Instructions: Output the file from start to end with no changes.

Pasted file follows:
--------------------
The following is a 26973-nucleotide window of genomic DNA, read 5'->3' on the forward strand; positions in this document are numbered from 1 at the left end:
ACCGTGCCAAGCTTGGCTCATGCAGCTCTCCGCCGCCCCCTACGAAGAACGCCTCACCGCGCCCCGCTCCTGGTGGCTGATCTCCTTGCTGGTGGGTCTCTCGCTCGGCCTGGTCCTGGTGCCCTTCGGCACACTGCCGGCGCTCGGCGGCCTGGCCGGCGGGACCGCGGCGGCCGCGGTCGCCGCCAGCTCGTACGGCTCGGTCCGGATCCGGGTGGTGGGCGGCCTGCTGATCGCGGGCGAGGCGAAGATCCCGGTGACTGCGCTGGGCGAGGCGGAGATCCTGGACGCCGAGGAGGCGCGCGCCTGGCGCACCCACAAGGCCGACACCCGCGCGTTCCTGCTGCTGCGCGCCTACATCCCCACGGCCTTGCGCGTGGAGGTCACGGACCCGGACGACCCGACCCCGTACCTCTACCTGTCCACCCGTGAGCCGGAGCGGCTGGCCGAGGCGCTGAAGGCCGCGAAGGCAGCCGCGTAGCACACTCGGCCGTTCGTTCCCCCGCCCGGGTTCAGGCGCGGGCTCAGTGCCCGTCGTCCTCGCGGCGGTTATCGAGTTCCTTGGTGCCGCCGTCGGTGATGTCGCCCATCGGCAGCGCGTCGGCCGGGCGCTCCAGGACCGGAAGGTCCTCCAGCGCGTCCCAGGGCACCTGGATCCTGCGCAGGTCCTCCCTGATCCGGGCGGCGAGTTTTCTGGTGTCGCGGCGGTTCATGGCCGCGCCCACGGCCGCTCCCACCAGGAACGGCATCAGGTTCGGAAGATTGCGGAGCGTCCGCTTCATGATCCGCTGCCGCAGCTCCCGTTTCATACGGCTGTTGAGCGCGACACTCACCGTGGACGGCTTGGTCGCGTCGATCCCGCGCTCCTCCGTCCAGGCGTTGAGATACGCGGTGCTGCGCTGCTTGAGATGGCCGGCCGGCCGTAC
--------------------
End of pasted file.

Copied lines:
The following is a 26973-nucleotide window of genomic DNA, read 5'->3' on the forward strand; positions in this document are numbered from 1 at the left end:
ACCGTGCCAAGCTTGGCTCATGCAGCTCTCCGCCGCCCCCTACGAAGAACGCCTCACCGCGCCCCGCTCCTGGTGGCTGATCTCCTTGCTGGTGGGTCTCTCGCTCGGCCTGGTCCTGGTGCCCTTCGGCACACTGCCGGCGCTCGGCGGCCTGGCCGGCGGGACCGCGGCGGCCGCGGTCGCCGCCAGCTCGTACGGCTCGGTCCGGATCCGGGTGGTGGGCGGCCTGCTGATCGCGGGCGAGGCGAAGATCCCGGTGACTGCGCTGGGCGAGGCGGAGATCCTGGACGCCGAGGAGGCGCGCGCCTGGCGCACCCACAAGGCCGACACCCGCGCGTTCCTGCTGCTGCGCGCCTACATCCCCACGGCCTTGCGCGTGGAGGTCACGGACCCGGACGACCCGACCCCGTACCTCTACCTGTCCACCCGTGAGCCGGAGCGGCTGGCCGAGGCGCTGAAGGCCGCGAAGGCAGCCGCGTAGCACACTCGGCCGTTCGTTCCCCCGCCCGGGTTCAGGCGCGGGCTCAGTGCCCGTCGTCCTCGCGGCGGTTATCGAGTTCCTTGGTGCCGCCGTCGGTGATGTCGCCCATCGGCAGCGCGTCGGCCGGGCGCTCCAGGACCGGAAGGTCCTCCAGCGCGTCCCAGGGCACCTGGATCCTGCGCAGGTCCTCCCTGATCCGGGCGGCGAGTTTTCTGGTGTCGCGGCGGTTCATGGCCGCGCCCACGGCCGCTCCCACCAGGAACGGCATCAGGTTCGGAAGATTGCGGAGCGTCCGCTTCATGATCCGCTGCCGCAGCTCCCGTTTCATACGGCTGTTGAGCGCGACACTCACCGTGGACGGCTTGGTCGCGTCGATCCCGCGCTCCTCCGTCCAGGCGTTGAGATACGCGGTGCTGCGCTGCTTGAGATGGCCGGCCGGCCGTAC